The Amarnath Yatra terror attack has not just shaken India, but all people of conscience and decency, especially in Pakistan. For over a decade, the targeting of religious and spiritual gatherings has become a key tool in the arsenal of terrorists. Throughout the Middle East, sectarian wounds have been gouged and deepened by wave after wave of terror groups.
Outside of Iraq and Syria, perhaps no country has seen as many religious gatherings attacked by terrorists as Pakistan. The targeted community changes, the context changes, but the objective of the terrorists is always the same: to provide those that would divide us the ammunition to pour more gasoline on an already volatile set of perceptions and relations within and between communities.
The Amarnath yatra attack is the continuation of a cynical and sinister attempt by terrorists to exploit the feelings of isolation and disenchantment that inform the identity of young people in Jammu & Kashmir. Unlike the dark days of the 1990s when the contest between militant groups and Indian security forces took place away from the spotlight of ubiquitous social media, the atrocity in Anantnag has taken place in plain view of all decent people, all over the world.
It is not a coincidence that from Syed Ali Shah Geelani, to Mirwaiz Umar Farooq, to Yasin Malik, the condemnations of the Anantnag attack have been swift, unequivocal and strong. Any terror attack as heinous as the one that took the lives of seven devotees undermines the very foundation of Kashmiri resistance to Indian rule in Srinagar. It may not hold true for mainstream India, but across the Kashmir Valley, and particularly in Pakistan, Kashmiri militants can get away with, (and even be lionised for) fighting against symbols of the Indian state.
But Hindus praying at a special time and a special place is nothing but a group of believers expressing their religious devotion. Any support for Kashmiri self-determination will collapse in the face of brutality against innocent people, especially worshippers. The Amarnath yatra attack, as several Kashmiri separatist leaders have stated, goes against the very grain of Kashmiriyat. I suspect Kashmiriyat here denotes not only the unique social ethos of the state, but also the Kashmiri argument for deeper federalism, autonomy, self-determination, call it what you will.
Pakistanis know well the feelings of rage and vengeance that emerge after terror attacks against worshippers. A December 2009 attack on a Friday congregation at Parade Lane in Rawalpindi took 40 lives, including the lives of family members of serving generals in the Pakistan Army. On May 28, 2010 a double attack on Ahmadi places of worship in Lahore ended with nearly one hundred fatalities. At Sehwan Sharif earlier this year, the shrine of an especially beloved saint or Pir, over 70 devotees were killed by a suicide attack.
Christians have been repeatedly attacked in Pakistan, including at the All Saints Church in Peshawar in 2013 (with 127 deaths), the March 2015 attack in Youhanabad in Lahore (with 15 deaths), and the 2016 Easter attack in Lahore (with 75 deaths). Shia mosques or Imambargahs have regularly seen bloodshed over the years, with dozens of fatalities each year.
The accumulated rage from these and other attacks (especially the Peshawar attack on schoolchildren in December 2014) helped produce the public appetite for a series of military operations against terrorists. The root of sanction that ordinary Pakistanis afforded to those operations was the illegitimacy of the method and target of terror attacks.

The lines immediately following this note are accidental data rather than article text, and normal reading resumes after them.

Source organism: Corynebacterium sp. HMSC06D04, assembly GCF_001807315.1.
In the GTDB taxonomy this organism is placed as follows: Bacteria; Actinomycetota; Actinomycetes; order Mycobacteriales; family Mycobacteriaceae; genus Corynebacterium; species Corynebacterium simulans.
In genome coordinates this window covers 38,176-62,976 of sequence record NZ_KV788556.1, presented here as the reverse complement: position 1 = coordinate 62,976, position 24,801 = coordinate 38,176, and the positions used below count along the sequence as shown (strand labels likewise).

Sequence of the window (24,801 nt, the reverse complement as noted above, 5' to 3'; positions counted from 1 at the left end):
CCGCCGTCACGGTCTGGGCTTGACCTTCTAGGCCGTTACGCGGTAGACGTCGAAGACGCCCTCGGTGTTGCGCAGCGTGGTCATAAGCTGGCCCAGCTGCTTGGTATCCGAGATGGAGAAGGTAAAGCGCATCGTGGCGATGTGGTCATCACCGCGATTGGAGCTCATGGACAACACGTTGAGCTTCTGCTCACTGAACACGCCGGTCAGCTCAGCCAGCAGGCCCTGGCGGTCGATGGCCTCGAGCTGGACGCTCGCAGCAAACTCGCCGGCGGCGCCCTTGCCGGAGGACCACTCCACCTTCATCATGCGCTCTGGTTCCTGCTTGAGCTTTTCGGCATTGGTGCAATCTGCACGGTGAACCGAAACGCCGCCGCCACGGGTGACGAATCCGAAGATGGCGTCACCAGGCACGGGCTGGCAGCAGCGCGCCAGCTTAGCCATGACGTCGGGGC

Many Indians may see the Anantnag attack as offering a similar window of opportunity to the Indian state to act swiftly and strongly against militants it deems to be anti-national. But in framing and executing a response, India must tread carefully.
One of the reasons for the long tail of violence in Kashmir is because the Indian state has mostly preferred force to dialogue in resolving the many contradictions in that northern province. Decade after decade, this approach has failed. The unanimity and coherence of condemnation that has emerged after the Amarnath yatra attack shows that many Kashmiri separatists are actually politicians whose need to be seen as legitimate actors is very high. A conversation with such people is always possible.
India needs to have this conversation, with Kashmiris – especially since India’s leaders seem to have already decided that it does not intend on having that conversation with Pakistan.
Pakistan is enduring a unique political moment in its long and arduous road to democracy, and an elected (and corrupt) prime minister is once again facing an uncertain future. The volatility in Pakistan may offer India a unique opportunity to engage Kashmiris in a sincere conversation about Kashmiri identity.
Using the Anantnag attack to try to bulldoze elements of this identity that may not recognize India as their sovereign would be a mistake. Bad people with the intention to hurt innocent citizens, including women and children, may be waiting in the wings to take advantage of such mistakes.
For years, Pakistanis have been successfully convinced of the normative importance of supporting Kashmiris of all ilk — the human rights violations at the hands of the state helps sustain this normative conviction. But as victims of senseless violence against worshippers itself, ordinary Pakistani opinion could be poised to be less spoiler and more concerned onlooker. Indians and Pakistanis – and Kashmiris and Sindhis and Baloch — we are all victims of the bad people that have made bloodsport of the religious devotion of South Asians.
The cycle of past violence must inform a less violent future for Kashmiris. Indians are quick to blame Pakistan for always taking advantage of the grievances of Kashmiris. The aftermath of this latest attack may offer a new opportunity for India. Is India prepared to take it?